I'm going to preface this response by saying that it's limited to the Japanese market. I feel like there's hope, in the sense that there could one day be a very ideal game industry, or a healthy scenario in the business of games. And for me, from my own personal experience using Kickstarter to launch Mighty No. 9, I see the potential of creating games that way as one example. You know, if I had shopped Mighty No. 9 around to publishers, it would have been very tough. It would've been a lot of, "No, we don't see potential, you need a smaller budget, we want to take less risks," et cetera. Not going down that route, and using Kickstarter instead, what that allowed me to do was pitch an idea to people who want to play a game like that. Audiences aren't restricted to any territory, so fans and gamers from around the world pitched in. And now they feel like they're part of the project. Technically if you pledged above a certain tier you bought the product, but what you're investing in is a creator's creation because you're interested in it.

That's a shared experience amongst everyone involved—and they can feel that creation being made. And so I feel like I've been able to kind of plant the seed to somehow prove that these things can be done without getting doors shut in your face from publishers—people saying, "No, that's not a good business opportunity for us, so you can't make it."

That's not really an option for me. As long as I'm creating games I want to make them happen on my terms. And so after Mighty No. 9's success, more recently on Kickstarter you've seen Koji Igarashi and his Bloodstained project and Yu Suzuki's Shenmue III. So with the support and motivation of these people who crave these kinds of creations, I think I've helped realize [a new model of financing them]. And whether or not you call it a model, it's something that will hopefully help the industry become healthier, help it continue to grow, and hopefully bring back a healthier cycle for the business overall.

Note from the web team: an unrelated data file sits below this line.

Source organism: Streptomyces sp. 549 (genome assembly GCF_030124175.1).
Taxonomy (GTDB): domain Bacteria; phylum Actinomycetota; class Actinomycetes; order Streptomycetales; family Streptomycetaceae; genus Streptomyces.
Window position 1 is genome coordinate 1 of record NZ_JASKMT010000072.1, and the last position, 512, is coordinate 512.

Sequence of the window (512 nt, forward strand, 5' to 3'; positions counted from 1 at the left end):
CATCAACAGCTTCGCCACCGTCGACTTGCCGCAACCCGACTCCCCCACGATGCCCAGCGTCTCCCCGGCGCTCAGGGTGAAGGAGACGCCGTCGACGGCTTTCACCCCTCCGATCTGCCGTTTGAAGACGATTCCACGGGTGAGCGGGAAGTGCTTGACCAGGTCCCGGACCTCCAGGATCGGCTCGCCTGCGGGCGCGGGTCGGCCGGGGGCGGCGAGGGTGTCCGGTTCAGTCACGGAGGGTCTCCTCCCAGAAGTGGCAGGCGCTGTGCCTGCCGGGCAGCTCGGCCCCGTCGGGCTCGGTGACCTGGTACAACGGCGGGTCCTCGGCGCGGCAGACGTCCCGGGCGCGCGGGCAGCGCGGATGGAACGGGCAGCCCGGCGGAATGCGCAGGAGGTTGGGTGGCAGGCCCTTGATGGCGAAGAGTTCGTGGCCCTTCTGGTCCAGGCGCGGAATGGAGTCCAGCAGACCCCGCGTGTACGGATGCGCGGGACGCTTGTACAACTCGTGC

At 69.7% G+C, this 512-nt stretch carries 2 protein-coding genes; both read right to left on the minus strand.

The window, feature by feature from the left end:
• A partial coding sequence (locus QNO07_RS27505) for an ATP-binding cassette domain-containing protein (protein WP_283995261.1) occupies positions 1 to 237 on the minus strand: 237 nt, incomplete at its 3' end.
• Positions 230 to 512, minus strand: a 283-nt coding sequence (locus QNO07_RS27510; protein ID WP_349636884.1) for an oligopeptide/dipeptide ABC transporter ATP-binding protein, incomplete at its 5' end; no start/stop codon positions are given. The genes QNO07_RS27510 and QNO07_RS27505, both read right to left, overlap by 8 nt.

On Motherboard: Why Robots Need Ears

Finally, and a bit off-topic, you've said before how much you love robots, and your body of work certainly confirms that. Is that just a product of growing up within a culture of anime and manga? ReCore touches on the connection between humans and machines, so what do they mean to you, personally?
You basically asked and answered your question in a very compact way, but it's funny, because everyone comes up to me and says, "Inafune-san, I know you love robots!" And I kind of do a double-take because for me it's like, "Oh yeah, I do love robots," but they've been a part of me for so long that they're in my DNA. I'm not saying it's something that non-Japanese people wouldn't understand, but by the time you're able to comprehend things in life at a very young age [in Japan], you're exposed to the subject matter of robots.

So if you're Japanese and you're in a creative industry—games, film, TV, entertainment—robots are second nature. It's almost a given that they become favorite subjects. And on top of that, for myself as a game creator, and for any creator, for that matter, you know you're probably going to do your best work if you work with themes and concepts that you really love. So I think for me it's only natural for me to gravitate towards robotic things, and that's why everyone's perception of me is that I love robots. But, really, it's always been a part of me.

ReCore is due for release in mid-2016, exclusively for Xbox One. Mighty No. 9 is released for multiple platforms on September 18.

Follow Steve Haske on Twitter.